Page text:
Almost half of Irish adults say they “support” a football club with close to two -thirds of those listing Manchester United or Liverpool as the team they take an interest in, according to a survey conducted for An Atlas of Irish Sport, a book to be published over the coming months by Cork University Press.
Most clubs from the Premier League feature in the findings but the enormous popularity in Ireland of Liverpool and United, who have 38 English titles between them, is confirmed by the survey, in which 1,033 Irish adults were asked about the nature of their interest in clubs here and abroad.
Manchester United come out narrowly on top overall with Liverpool next and Celtic a distant third. All told, just over 46 per cent of those asked said they supported a club with just over 40 per cent naming a Premier League outfit, compared to 12.5 per cent for the Airtricity League. Respondents were allowed name more than one club and there is significant overlap between Irish, English and other clubs.
For the top two, high levels of support were a constant across ages and geographical areas with Liverpool claiming top spot in a couple of demographics but no other club seriously challenging the pair's general dominance.
Cork City do tie with Liverpool on 10 per cent for second place in Munster while Celtic are joint-top with United among 55 to 64-year-olds. The wider pattern is clear cut, however.
The presence of not just Barcelona but also Juventus and Bayern Munich in the 20 most mentioned clubs may be evidence of the growing awareness among Irish supporters of the European game but there is what appears to be potentially alarming news for the Scottish champions, who have long attracted significant levels of support from this country.
Among those aged over 35, Celtic continue to enjoy substantial backing here, comfortably more than any team outside of the top two. When it comes to 18 to 24-year-olds, however, the Scottish side are faring far less well with just one per cent describing themselves as fans of club, a figure eclipsed by the six per cent who mention Lionel Messi's Barcelona.
Liking a particular player (or players) is the reason most often cited for choosing a team narrowly ahead of friends supporting the same club, which was successful at the time the person was making a choice and a parent supporting the club. All featured prominently, though.
Having actually lived in a club's catchment area or had a family/historical link to it was a key factor for far fewer people.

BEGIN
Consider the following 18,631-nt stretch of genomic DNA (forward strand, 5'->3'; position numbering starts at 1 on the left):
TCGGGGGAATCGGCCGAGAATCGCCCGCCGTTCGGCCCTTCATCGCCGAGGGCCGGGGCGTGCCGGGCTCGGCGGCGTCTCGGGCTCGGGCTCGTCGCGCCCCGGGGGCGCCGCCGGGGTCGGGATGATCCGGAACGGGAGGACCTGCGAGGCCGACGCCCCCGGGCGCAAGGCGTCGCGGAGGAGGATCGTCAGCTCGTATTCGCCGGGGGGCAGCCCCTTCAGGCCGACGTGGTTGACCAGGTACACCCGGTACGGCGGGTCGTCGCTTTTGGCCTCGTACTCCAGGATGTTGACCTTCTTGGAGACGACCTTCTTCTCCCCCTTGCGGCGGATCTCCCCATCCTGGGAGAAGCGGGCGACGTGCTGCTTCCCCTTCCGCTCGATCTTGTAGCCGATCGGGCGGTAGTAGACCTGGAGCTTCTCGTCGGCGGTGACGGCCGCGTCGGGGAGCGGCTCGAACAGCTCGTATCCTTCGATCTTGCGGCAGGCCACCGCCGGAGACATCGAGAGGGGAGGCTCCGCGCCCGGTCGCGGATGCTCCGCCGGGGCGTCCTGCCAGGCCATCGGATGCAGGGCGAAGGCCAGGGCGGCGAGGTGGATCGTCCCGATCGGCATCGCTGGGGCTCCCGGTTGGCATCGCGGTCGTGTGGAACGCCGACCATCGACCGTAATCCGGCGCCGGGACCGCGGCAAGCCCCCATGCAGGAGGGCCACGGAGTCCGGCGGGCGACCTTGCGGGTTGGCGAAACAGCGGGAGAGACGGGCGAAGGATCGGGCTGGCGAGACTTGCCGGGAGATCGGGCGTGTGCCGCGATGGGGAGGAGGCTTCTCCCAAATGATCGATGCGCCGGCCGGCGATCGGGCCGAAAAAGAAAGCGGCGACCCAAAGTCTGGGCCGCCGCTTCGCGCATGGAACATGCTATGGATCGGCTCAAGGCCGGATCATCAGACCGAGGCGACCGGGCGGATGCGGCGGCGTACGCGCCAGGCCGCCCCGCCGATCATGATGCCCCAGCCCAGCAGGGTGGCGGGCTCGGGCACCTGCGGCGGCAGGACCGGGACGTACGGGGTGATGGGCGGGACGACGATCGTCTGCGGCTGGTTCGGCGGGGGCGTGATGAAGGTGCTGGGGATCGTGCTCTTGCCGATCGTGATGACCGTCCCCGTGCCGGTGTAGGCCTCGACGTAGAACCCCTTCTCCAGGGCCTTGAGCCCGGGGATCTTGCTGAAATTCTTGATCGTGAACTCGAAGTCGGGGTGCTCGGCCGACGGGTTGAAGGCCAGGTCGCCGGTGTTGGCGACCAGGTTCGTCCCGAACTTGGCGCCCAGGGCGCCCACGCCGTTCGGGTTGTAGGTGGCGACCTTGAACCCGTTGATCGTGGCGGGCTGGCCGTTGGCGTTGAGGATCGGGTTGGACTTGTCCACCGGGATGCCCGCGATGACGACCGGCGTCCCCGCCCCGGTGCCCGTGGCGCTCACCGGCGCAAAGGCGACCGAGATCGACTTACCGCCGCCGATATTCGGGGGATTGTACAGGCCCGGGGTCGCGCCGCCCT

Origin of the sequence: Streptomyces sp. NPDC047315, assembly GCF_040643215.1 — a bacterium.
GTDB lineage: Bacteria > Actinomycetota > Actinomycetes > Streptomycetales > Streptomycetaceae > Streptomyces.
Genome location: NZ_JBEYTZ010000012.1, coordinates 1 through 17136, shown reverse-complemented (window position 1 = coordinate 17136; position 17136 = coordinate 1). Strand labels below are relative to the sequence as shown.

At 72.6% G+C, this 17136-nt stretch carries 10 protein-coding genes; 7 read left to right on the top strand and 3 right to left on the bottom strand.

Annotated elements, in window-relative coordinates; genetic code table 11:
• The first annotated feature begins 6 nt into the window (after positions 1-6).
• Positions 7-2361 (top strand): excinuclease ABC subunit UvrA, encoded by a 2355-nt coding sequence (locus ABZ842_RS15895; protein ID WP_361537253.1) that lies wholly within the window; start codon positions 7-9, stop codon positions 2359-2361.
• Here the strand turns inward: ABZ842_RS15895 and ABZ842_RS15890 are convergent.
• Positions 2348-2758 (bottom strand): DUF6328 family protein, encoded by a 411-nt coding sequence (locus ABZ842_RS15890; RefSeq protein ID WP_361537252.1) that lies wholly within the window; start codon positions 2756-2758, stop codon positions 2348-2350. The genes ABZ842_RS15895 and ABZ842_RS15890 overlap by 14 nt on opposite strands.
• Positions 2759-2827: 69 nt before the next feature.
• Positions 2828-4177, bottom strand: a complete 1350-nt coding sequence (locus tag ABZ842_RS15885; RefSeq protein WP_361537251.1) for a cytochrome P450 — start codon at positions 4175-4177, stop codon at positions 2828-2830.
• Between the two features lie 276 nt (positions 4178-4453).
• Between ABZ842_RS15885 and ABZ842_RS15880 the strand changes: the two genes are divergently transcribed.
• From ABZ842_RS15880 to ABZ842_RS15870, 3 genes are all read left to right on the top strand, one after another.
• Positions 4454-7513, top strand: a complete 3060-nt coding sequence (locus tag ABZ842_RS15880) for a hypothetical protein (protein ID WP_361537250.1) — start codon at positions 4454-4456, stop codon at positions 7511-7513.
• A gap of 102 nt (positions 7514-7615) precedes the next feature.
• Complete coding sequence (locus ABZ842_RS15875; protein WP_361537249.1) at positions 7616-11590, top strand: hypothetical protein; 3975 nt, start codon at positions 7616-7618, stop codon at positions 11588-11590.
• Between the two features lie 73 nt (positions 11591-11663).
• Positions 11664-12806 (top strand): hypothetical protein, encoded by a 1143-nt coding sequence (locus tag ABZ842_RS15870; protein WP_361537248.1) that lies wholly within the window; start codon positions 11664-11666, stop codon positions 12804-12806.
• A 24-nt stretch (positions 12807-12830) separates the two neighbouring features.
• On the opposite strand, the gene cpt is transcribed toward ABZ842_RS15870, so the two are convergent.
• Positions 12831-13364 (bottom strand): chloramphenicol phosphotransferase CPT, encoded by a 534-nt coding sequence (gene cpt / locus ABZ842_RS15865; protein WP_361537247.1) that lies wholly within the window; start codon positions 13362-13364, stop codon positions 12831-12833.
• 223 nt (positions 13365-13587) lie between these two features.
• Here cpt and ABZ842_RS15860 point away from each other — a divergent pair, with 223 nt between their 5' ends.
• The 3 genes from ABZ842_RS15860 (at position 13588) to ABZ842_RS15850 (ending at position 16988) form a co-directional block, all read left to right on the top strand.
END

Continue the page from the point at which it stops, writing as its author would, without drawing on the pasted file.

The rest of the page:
Most of the clubs that feature are based in British cities that attracted large numbers of Irish immigrants, something that seems to be a factor in the findings.
Arsenal, for instance, point to the number of Irish labourers employed in the armaments industry in Woolwich as a source of support for the club in its earliest years, something later reinforced by those who left Ireland in the 1950s and 60s.
The club is generally accepted to have then enjoyed a surge in support among people still living in Ireland during the late 1970s when the team included prominent Republic of Ireland internationals Liam Brady, Dave O’Leary and Frank Stapleton. Quite a few clubs can point to similar sorts of connections.
Asked about the extent of their support for their favourite team, many respondents said it is largely limited to looking out for results or watching games on television but almost a third (32 per cent) say they occasionally attend games and three per cent say they are season ticket holders or very regularly go to matches.
That figure rose to eight per cent among League of Ireland supporters but in terms of Premier League supporters, it was also three per cent, something that would equate to some 40,000 Irish people travelling on what they consider to be a “regular” basis to see football in England.
Most are men with almost twice exactly as many males as females describing themselves as supporters (62 per cent compared to 31 per cent). Among those women who do, though, Manchester United and Liverpool fare particularly well with 35 per cent and 32 per cent support respectively.
Broadly speaking, however, support levels for the various different clubs tend not to be a million miles apart between the genders. More than 40 per cent of men describe the results of their favourite team as important, very important or central to their life. The corresponding figure for women is 16 per cent.
Among those who do identify as supporters, twice as many women as men, 29 per cent as compared with 15 per cent, says that supporting a team “just gives them an interest in the game”.